Of the birth and death of Jesus Christ
Found in this lowly shell.
If you will examine closely,
You’ll see that you find here
Four nail holes and a fifth one Made by a Roman’s spear.
On one side the Easter Lily,
It’s center is the star
That appeared unto the shepherds
And led them from afar.
The Christmas Poinsettia
Etched on the other side
Reminds us of His birthday,
Our joyous Christmas tide.
Now break the center open
And here you will release
The five white doves awaiting
To spread good will and peace.
This simple little symbol,
Christ left for you and me.
To help to spread His Message
Through all eternity.

With A Hip Hop Hippie To The Hip Hop

With A Hip Hop Hippie To The Hip Hop

I’ve been tagged by a fellow Sunshine Coast writer, Cassandra L Shaw, in an Author Blog Hop.


Follow Cassandra on Twitter at @CassandraLShaw, or visit her website at http://www.cassandralshaw.com/

So here are the questions Cassandra sent through to me and my answers:

What are you working on now?

I’m finishing a book called The Dreamcatcher set on the Oregon Coast. It’s the second book in my Oregon Cost series. The first, The Sand dollar will be released in October/November. It tells the story of Jenny who, stunned by news of an impending redundancy, and impelled by the magic of a long forgotten sand dollar, retreats to her godmother in Oregon to consider her future. What she doesn’t bargain for is to uncover the secret of her birth. The revelation sees her embark on a journey of self-discovery such as she’d never envisaged. The Sand Dollar is a story of new beginnings, of a woman whose life is suddenly turned upside down and the reclusive man who helps her solve the puzzle of her past.
The Dreamcatcher follows Ellen, a minor character in The Sand Dollar. Ellen is a Native American bookshop owner who has the gift of being able to foretell the future, but is at a loss to explain her recent nightmares and the uncanny premonition she experiences one morning outside her shop when a dark cloud obscured the sun and she shivers with a sense of foreboding. When this is followed by the arrival in her life of an old friend of her brother, she links the two. However, there are other surprises in store and Ellen has a difficult journey ahead of her before all is resolved.

Give the beginning on your WIP as an excerpt?

It was a typical spring day in Florence, Oregon. A fine mist covered the river, a sharp breeze was blowing up, and rain wasn’t far away. Ellen stood outside her bookshop, The Reading Nook, and examined the window setting with a critical eye. Weak sunlight sparkled on the cobweb-fine threads and feathers in the dreamcatcher hanging from the top of the window. She’d made it the focus of the display for the Native American fantasy books, much loved by the local youth. Ellen sighed and fingered her long plait of black hair streaked with grey, as a gust of wind blew the tails of her shirt. Gazing at the dreamcatcher, she wished she could catch her good dreams and dismiss the recent nightmares. The display would have to do. She didn’t have time to tweak it any further this morning. Turning away, she became conscious of a dark cloud obscuring the sun, and shivered with a sense of foreboding.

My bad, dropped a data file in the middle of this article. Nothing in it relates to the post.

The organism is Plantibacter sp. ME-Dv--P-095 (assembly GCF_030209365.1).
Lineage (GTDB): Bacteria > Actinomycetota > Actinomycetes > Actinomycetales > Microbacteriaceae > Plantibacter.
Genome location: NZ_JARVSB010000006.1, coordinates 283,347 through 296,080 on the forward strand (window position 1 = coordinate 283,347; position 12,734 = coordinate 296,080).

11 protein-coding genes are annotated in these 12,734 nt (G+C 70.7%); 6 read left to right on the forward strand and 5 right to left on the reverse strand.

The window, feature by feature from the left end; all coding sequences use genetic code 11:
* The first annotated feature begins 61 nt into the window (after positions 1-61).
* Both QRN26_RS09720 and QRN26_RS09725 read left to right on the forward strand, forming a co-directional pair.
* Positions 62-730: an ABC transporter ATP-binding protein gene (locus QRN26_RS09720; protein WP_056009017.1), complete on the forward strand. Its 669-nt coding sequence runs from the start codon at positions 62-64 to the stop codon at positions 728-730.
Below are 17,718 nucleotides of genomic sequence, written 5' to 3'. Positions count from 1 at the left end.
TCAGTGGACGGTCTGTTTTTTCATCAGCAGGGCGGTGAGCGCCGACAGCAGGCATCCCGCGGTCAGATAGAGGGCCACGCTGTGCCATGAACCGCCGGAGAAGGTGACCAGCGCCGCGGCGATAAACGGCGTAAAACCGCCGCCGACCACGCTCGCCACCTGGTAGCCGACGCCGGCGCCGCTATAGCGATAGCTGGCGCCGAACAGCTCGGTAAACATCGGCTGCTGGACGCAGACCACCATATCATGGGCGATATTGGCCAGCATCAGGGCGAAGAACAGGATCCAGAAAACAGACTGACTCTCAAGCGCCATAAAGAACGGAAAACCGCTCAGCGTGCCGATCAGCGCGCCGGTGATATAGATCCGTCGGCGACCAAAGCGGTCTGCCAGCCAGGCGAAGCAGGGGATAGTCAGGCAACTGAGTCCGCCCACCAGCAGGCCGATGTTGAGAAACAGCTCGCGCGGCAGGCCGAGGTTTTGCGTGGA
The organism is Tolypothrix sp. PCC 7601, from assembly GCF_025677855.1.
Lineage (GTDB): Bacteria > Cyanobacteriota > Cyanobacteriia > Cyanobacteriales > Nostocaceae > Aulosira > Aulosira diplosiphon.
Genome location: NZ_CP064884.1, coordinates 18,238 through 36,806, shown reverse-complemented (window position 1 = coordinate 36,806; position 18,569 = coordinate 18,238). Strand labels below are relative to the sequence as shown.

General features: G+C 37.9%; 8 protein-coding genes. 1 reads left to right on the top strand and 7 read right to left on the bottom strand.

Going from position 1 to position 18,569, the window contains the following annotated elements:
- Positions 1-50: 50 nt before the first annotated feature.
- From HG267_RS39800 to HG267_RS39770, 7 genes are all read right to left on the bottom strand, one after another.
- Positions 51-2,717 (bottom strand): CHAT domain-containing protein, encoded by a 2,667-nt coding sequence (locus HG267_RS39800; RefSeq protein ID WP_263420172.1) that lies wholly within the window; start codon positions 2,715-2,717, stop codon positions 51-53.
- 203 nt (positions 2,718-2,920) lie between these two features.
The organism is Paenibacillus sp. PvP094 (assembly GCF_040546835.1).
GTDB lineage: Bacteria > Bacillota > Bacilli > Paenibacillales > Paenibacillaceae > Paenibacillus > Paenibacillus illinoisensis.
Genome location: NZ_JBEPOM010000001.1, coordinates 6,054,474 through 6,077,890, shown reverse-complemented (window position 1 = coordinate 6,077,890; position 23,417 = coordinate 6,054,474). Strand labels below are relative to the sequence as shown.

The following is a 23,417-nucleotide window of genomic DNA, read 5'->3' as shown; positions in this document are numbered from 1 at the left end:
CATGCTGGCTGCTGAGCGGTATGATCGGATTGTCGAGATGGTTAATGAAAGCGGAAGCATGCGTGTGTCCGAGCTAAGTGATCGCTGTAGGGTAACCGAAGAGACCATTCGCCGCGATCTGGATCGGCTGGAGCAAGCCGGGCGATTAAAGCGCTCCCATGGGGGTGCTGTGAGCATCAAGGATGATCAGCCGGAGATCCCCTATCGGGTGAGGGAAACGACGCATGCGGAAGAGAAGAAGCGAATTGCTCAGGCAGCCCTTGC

After walking back inside, Ellen lit the scented candle she always kept behind the counter, breathed in the calming aroma of bergamo and geranium, and set to unpacking and sorting a carton of books which had arrived the previous day. She’d hoped to lure the author featured in her display to a book signing, but his publisher had replied that Peter Travers wasn’t doing any signings in the foreseeable future. Ellen was in the process of setting up the inside display, when she heard the familiar clang of the door.
‘You Ellen?’
Ellen nodded and examined the man who had entered. Accustomed to meeting most men’s eyes, she had to raise her head to meet his steely blue ones. Tall and broad shouldered, wearing a soft dun coloured, fringed suede jacket, the man’s faded blonde hair was tied back in a shoulder length pony tail. A scruffy goatee and unkempt moustache completed the picture. He slouched in the entrance, filling the doorway. His neck was festooned with the turquoise jewellery usually only worn by members of her own Native American community, but his Nordic looks indicated he didn’t belong to one of the local tribes. His ancestry hailed from much farther away. All of this must have passed through her mind in an instant, because the man was speaking.